Well, well, it’s that time of year when you can literally concentrate on splashing out on a bottle of wine with a certain level of ‘seasonal impunity’.
Let me just state, I am being extremely organised this year and thinking about what Italian wines I intend to drink with my Italian themed culinary extravaganza (more of that in another post) You may be wondering why this has come to pass; suffice to say the influence of a Flavours cooking holiday in Puglia has yet to wear off and having managed to bring back some gorgeous olive oil and a head full of ideas I have decided to continue the experimentation, begun back in July.
We are so lucky to be well catered for these days in terms of wine and on any high street you are likely to find examples of Italy’s finest. I have decided to lay off the stalwarts and try something slightly different, ahem, I am going to spend a little more but the intention is to drink less. If you join me on a Flavours Pilates holiday next year I will whisper gently in your ear whether I succeeded or not!
So, to begin, I have been scurrying all over the internet and discovered a couple of internet vendors who have just what I am looking for. A Chardonnay will go well with the Baccalà I have in mind (Flavours takes the sniffiness out of salt cod) and the wine I like the sound of is made in the Friuli Venezia Giulia region. Chardonnay Colli Orientali del Friuli D.O.C. is the name (sounds like some rugged, curly haired Italian film star).Its colour is that deep straw hue, a kind of balance between gold and the lightest and greeny-yellow olive oil shade.
The smell of fresh hay is always evocative of seasons past and therefore you can expect a fresh and incredibly intense hit of harvest and fruit in this wine. I think it will cut through cheese nicely too. This is available from ‘wine explicit’ which is dedicated to professionals but I’m sure there’s a way around that.
Waitrose can also be relied on to save the Prosccutio, as it were. I can recommend Waitrose Chianti Classico Barone Ricasoli which is made in Tuscany and is of the Sangiovese variety. This wine is full bodied and sensuously velvety, with just that necessary tannin quality and a hint of the summer’s deepest crimson cherries. You know the mix between slightly acidic and overly ripe fruit you will find in any punnet. A twang of spice, like crushed peppercorns, further accentuates a sour sweet note which will complement the festive season perfectly; you know what I mean!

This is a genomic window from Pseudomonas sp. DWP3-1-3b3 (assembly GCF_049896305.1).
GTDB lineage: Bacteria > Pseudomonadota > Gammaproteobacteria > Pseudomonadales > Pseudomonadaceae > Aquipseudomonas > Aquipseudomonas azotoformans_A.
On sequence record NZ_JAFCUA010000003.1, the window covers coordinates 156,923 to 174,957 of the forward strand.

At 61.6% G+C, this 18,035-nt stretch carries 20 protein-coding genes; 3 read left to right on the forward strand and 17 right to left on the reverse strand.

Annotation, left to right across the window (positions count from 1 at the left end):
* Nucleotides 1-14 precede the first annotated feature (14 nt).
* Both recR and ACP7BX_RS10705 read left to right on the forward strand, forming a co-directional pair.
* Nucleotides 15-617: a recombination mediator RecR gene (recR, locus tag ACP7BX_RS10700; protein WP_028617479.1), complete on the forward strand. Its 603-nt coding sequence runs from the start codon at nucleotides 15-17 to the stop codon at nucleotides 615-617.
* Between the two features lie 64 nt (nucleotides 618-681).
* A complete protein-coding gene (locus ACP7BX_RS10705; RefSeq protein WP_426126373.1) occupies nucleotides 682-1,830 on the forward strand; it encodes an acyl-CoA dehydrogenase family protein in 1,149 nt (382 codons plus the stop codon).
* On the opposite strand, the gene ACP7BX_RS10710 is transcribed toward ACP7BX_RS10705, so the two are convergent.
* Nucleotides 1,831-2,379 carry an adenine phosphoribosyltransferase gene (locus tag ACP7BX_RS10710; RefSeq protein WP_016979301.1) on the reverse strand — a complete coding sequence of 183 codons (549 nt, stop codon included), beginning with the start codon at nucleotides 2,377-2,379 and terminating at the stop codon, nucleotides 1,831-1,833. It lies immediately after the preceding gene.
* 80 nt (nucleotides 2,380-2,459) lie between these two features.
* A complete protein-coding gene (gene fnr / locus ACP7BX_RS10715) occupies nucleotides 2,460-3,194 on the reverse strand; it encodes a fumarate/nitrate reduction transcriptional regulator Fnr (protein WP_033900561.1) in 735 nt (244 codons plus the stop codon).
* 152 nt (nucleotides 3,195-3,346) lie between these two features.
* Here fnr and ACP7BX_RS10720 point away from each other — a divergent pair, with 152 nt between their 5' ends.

My other recommendation has to be St Michael-Eppan Pinot Grigio made in Alto Adige. I like this aromatic wine as it partners seafood so charmingly. Scallops, (ooh don’t start me), squid or any Asian influence you might like to add will be intensified by the citrusy hints and quite intense pear flavour. It is cool and resonant of the landscape of production: northern Italy where it is cooler and more mountainous. This wine is exclusive to Waitrose and is on special offer until the end of this year, so plenty of time to stock up by mail order. Whilst you are at it why not check out the last minute cookery holidays on the Flavours website and spend New Year on a Sicilian New Year break.
Marks and Spencer, on the other hand, is offering a case of six Prosecco which is a sparkling wine filled with an appley, aromatic flavour and packed with a fruity punch that is both dry and sparkling, unlike a Christmas afternoon where everyone has unzipped their trousers and collapsed on the sofa in front of the tv (or is that just my uncouth household?) Still, if you are an eternal optimist the floral notes will lift your socialising efforts; this Prosecco will do the trick and reminds me very much a crisp winter holiday in Tuscany.
Served chilled, it will augment your canapés and function as the perfect aperitif and was also a Daily Telegraph recommendation
I cannot let the opportunity to recommend a dessert wine pass me by so roll up Moscatel De Valencia 2011. This is the business and once again Marks and Spencer takes the Amaretti! This wine is not expensive, coming in at under £7 per bottle and won a bronze medal at the Decanter world wine awards in 2012. I can see why. The old fashioned cloying sweetness (which I have to admit I really love) has been replaced rather spectacularly by a pale citrus, pale lemon zing and this combination lemon and grapes is divine. When you know how fragrant and sensational both fruits are in Italy there is no surprise here; the wine is delightful. It’s clean and crisp and with a semi freddo type confection, you know, something unctuous and scrummy, this wine will cut through the cream and sugar in a delightfully sophisticated manner.
Moscatel grapes are my favourite and not many made it into the vat when I was picking this year. Still we are already drinking this year’s slightly fizzy red and very refreshing it is too.
Hope you manage to find these wines and a Flavours last minute break before everyone else does!